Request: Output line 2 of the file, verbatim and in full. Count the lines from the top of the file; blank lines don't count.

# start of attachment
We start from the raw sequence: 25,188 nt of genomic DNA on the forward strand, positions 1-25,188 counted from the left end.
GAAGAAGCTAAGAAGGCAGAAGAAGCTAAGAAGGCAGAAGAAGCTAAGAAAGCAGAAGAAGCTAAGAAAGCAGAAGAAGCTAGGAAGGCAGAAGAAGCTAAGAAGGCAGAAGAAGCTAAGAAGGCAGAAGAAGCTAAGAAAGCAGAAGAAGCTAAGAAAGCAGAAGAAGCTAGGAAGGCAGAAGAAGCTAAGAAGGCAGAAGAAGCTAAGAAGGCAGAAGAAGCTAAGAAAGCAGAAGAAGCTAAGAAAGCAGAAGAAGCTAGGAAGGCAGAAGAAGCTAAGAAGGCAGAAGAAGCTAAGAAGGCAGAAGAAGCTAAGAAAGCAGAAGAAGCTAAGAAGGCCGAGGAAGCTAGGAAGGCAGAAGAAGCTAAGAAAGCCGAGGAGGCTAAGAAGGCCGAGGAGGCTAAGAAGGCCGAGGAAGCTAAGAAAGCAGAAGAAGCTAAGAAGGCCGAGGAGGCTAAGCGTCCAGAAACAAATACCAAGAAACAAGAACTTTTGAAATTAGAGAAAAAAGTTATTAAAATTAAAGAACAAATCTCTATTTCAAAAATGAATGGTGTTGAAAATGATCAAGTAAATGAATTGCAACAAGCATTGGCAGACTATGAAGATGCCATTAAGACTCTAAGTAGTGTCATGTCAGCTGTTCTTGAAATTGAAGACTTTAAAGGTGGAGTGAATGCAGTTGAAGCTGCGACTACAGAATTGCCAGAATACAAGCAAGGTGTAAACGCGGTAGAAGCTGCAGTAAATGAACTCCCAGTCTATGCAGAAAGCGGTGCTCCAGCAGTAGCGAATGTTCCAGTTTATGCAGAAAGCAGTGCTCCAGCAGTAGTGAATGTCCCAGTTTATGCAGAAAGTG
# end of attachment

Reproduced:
GAAGAAGCTAAGAAGGCAGAAGAAGCTAAGAAGGCAGAAGAAGCTAAGAAAGCAGAAGAAGCTAAGAAAGCAGAAGAAGCTAGGAAGGCAGAAGAAGCTAAGAAGGCAGAAGAAGCTAAGAAGGCAGAAGAAGCTAAGAAAGCAGAAGAAGCTAAGAAAGCAGAAGAAGCTAGGAAGGCAGAAGAAGCTAAGAAGGCAGAAGAAGCTAAGAAGGCAGAAGAAGCTAAGAAAGCAGAAGAAGCTAAGAAAGCAGAAGAAGCTAGGAAGGCAGAAGAAGCTAAGAAGGCAGAAGAAGCTAAGAAGGCAGAAGAAGCTAAGAAAGCAGAAGAAGCTAAGAAGGCCGAGGAAGCTAGGAAGGCAGAAGAAGCTAAGAAAGCCGAGGAGGCTAAGAAGGCCGAGGAGGCTAAGAAGGCCGAGGAAGCTAAGAAAGCAGAAGAAGCTAAGAAGGCCGAGGAGGCTAAGCGTCCAGAAACAAATACCAAGAAACAAGAACTTTTGAAATTAGAGAAAAAAGTTATTAAAATTAAAGAACAAATCTCTATTTCAAAAATGAATGGTGTTGAAAATGATCAAGTAAATGAATTGCAACAAGCATTGGCAGACTATGAAGATGCCATTAAGACTCTAAGTAGTGTCATGTCAGCTGTTCTTGAAATTGAAGACTTTAAAGGTGGAGTGAATGCAGTTGAAGCTGCGACTACAGAATTGCCAGAATACAAGCAAGGTGTAAACGCGGTAGAAGCTGCAGTAAATGAACTCCCAGTCTATGCAGAAAGCGGTGCTCCAGCAGTAGCGAATGTTCCAGTTTATGCAGAAAGCAGTGCTCCAGCAGTAGTGAATGTCCCAGTTTATGCAGAAAGTG